And yet, why was he tried before Pilate? On the charge of claiming to be King. And the soldiers mocked him as king, dressing him in a robe, giving him a reed for a sceptre, and thorns for a crown. And as he’s nailed to the cross, above his head are nailed the words, Jesus of Nazareth, King of the Jews. And it’s as if the cross has become his throne.

But why does the one who could call legions of angels to fight on his side not call them? Why does he allow men like Pilate, whom power has corrupted, have power over him? Because of you. Because as he gives himself into their hands, he’s giving himself in place of you. Because at the cross he bore the wrath of God for all those times when we’ve insisted we’re the king. And as you look at him hanging on the cross, you’re looking at the King of Kings giving his life for rebels. For us. As Paul says, 'while we were still sinners, Christ died for us.’ (Rom 5:8).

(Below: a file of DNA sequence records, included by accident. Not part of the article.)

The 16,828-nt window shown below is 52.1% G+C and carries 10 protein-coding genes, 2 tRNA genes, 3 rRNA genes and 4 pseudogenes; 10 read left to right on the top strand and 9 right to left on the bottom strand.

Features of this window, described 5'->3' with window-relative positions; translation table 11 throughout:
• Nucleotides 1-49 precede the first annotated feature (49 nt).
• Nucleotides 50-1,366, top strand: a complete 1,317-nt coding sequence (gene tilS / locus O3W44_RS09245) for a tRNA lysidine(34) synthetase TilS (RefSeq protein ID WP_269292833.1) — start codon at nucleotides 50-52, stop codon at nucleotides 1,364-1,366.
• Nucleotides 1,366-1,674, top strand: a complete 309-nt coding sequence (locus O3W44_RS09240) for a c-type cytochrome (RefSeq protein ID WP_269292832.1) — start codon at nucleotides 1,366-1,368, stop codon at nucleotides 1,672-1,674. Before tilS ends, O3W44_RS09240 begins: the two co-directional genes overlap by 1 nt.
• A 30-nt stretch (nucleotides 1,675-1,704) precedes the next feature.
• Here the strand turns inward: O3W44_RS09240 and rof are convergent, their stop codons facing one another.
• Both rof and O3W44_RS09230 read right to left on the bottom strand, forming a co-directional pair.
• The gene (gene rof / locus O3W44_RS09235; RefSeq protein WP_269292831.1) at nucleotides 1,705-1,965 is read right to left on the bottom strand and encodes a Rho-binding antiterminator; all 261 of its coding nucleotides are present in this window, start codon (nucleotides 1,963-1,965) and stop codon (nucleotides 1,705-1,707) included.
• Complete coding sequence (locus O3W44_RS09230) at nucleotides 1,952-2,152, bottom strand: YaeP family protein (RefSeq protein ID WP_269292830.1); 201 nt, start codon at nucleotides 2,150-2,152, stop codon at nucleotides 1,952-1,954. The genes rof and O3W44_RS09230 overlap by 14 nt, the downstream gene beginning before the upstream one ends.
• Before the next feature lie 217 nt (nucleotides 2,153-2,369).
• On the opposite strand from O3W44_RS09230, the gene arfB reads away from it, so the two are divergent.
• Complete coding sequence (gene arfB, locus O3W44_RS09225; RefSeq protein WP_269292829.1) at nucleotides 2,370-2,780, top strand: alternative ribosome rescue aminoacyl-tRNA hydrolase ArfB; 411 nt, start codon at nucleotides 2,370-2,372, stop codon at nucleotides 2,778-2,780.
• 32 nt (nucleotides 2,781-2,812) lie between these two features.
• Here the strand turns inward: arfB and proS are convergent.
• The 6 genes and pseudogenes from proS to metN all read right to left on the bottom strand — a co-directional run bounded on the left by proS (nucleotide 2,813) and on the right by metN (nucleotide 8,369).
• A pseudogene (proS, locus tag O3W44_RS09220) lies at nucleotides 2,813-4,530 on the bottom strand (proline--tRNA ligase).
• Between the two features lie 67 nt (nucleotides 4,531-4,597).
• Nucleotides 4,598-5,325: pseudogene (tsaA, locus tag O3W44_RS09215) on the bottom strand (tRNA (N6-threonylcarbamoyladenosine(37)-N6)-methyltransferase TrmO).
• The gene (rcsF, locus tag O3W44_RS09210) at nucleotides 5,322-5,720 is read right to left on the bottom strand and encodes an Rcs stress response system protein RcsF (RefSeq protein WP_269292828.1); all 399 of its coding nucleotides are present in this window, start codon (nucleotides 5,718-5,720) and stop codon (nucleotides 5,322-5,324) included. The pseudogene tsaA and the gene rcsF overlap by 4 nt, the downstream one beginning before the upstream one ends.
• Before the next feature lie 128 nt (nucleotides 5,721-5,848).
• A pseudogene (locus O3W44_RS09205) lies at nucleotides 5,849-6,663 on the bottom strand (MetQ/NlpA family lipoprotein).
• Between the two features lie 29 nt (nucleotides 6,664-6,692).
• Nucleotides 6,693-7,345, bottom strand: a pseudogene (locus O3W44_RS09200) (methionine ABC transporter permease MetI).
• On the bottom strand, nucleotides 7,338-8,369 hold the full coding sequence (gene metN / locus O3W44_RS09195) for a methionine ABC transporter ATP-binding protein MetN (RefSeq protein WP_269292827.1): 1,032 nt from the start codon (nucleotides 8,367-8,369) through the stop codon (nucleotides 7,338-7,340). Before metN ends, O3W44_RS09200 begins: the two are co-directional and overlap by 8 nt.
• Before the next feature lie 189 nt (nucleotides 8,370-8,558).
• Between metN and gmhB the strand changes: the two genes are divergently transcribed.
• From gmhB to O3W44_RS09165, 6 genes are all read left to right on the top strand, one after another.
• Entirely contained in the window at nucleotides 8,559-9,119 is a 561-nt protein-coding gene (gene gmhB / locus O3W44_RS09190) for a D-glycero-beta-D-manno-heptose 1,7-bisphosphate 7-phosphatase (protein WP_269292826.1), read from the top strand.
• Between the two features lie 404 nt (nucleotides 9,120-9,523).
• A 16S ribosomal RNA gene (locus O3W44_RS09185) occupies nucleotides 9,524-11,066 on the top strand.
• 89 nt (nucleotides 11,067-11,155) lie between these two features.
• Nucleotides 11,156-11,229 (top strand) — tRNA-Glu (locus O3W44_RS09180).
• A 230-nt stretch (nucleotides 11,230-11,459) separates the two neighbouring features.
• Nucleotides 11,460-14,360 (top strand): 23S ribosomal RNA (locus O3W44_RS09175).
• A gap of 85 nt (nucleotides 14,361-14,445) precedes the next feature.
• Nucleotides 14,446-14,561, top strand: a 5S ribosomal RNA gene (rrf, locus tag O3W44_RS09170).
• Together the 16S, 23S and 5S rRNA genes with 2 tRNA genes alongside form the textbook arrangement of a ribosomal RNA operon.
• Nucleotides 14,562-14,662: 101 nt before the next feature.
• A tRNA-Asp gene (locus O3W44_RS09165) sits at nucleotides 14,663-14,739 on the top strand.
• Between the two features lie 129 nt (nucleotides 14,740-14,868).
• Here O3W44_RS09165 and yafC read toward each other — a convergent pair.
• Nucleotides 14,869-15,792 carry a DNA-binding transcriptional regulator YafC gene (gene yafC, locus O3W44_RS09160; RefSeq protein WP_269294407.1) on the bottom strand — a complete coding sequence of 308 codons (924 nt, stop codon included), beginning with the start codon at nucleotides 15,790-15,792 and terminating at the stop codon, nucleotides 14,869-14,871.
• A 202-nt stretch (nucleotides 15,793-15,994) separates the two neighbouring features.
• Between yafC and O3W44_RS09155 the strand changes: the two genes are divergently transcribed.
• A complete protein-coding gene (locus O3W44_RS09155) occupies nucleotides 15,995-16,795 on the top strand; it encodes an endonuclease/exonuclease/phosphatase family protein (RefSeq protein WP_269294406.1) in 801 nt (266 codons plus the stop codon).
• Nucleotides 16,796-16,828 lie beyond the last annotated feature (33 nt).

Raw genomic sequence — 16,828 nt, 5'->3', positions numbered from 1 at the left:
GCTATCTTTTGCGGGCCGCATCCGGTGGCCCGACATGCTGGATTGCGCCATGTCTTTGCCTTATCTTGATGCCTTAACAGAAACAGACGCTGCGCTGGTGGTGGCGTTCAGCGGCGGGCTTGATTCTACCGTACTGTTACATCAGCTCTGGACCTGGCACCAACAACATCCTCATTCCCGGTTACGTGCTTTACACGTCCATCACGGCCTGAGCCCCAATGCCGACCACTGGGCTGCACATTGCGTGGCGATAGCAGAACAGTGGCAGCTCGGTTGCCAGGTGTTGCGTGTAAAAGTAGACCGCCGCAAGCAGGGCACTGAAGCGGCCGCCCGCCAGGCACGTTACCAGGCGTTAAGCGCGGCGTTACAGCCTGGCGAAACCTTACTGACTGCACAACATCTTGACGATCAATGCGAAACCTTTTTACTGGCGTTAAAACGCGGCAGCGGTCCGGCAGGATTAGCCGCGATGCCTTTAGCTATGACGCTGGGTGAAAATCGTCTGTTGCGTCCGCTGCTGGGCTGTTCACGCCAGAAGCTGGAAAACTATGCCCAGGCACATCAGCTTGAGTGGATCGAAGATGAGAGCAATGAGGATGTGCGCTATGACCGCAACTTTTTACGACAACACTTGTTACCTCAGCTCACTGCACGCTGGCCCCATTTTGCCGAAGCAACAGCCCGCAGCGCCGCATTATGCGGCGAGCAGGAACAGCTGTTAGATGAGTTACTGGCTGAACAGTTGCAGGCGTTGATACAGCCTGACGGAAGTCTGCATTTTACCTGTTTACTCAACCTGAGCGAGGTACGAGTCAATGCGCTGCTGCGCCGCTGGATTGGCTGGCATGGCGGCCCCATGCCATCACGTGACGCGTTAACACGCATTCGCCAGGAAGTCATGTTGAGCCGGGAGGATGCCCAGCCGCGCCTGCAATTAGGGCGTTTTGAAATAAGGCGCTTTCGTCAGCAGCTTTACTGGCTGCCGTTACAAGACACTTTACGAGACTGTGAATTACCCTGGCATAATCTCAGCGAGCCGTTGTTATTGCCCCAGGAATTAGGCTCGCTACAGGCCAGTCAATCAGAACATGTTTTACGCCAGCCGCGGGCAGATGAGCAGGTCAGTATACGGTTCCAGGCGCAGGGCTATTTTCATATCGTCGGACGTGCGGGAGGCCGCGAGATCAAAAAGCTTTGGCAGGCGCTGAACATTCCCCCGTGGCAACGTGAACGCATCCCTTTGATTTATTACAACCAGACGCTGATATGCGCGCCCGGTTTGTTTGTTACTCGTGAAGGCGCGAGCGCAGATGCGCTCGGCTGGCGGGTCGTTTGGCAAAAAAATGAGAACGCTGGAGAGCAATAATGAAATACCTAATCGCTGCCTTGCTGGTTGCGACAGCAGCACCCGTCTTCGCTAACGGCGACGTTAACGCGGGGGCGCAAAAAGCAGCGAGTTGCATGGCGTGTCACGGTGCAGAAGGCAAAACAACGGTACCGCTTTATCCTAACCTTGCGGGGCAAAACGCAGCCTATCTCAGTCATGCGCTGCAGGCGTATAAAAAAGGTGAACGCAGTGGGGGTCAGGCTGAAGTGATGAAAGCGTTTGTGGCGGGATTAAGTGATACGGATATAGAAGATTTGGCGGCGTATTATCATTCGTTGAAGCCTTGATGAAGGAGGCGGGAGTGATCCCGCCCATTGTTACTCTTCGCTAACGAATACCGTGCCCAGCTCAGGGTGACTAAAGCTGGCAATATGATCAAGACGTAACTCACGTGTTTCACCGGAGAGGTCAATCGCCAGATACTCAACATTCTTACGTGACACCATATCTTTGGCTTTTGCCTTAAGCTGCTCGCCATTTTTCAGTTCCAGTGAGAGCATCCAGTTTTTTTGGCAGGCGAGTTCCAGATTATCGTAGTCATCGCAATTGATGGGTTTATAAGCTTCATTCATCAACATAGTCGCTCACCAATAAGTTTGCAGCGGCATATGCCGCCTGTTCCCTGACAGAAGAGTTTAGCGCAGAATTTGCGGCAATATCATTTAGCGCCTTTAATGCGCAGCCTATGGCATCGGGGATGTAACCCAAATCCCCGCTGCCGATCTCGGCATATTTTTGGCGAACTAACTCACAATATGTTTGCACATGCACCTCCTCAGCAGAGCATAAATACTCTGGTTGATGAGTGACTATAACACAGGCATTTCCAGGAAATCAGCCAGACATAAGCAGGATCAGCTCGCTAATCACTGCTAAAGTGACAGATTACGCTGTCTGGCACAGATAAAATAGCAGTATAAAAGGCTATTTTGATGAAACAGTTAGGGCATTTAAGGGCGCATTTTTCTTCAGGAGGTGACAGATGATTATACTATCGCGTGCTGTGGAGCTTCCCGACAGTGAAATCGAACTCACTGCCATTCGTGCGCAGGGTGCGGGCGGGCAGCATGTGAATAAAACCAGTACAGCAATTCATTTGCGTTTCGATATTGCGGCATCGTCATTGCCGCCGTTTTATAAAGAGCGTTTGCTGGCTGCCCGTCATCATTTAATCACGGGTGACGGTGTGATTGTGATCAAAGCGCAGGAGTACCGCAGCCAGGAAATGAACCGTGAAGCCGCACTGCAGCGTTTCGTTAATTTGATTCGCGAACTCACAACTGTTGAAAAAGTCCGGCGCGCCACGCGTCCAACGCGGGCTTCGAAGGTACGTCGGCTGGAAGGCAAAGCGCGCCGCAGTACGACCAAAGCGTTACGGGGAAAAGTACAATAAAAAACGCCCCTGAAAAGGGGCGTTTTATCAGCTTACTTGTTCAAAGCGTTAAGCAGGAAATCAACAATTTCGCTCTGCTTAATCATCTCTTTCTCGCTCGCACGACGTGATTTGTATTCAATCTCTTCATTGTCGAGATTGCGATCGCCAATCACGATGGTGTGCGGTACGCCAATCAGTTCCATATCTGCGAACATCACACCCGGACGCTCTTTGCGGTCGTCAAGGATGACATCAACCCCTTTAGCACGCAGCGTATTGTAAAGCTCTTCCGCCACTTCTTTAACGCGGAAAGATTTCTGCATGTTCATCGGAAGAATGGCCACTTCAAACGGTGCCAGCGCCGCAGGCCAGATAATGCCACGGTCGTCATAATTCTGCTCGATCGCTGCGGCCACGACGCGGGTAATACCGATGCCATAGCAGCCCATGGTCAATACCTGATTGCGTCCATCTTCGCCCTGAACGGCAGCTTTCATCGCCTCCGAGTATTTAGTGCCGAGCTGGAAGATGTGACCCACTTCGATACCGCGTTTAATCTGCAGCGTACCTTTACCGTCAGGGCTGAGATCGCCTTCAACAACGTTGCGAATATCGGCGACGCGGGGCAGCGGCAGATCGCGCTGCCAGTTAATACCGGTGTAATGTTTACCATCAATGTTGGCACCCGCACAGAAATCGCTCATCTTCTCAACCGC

And if you’re not yet a Christian, let that get you across the line. As you see the King promised from ages past, leave the glory of heaven and become a nobody in his birth, someone from Nazareth in his life, and your substitute in his death, and he does it to save you when you were his enemy, that’s what can melt your heart. That’s what can solve your cosmic authority problem and cause you to cede control. Because that’s the measure of his love for you.

But it’s also what’ll do it for us who are already Christians. You see, just being told you should do something sets off this battle for authority, doesn’t it? Christ is my King, but I want to stay King of this area. And so if you’re to surrender that area, you need to want something more than your control. You need to see something more beautiful than that. And what is more beautiful than the King of all Kings humbling himself and becoming a servant for you, so that you can reign in life with him? A King who you can entrust every area of your life to; who you know, ‘if he loves me like this, he will never abandon me.’

And that’s what’ll fill your heart with awe and wonder this Advent. Not Schilligers Christmas decorations, as amazing as they are, but the beauty and mercy of a God who gives himself for us.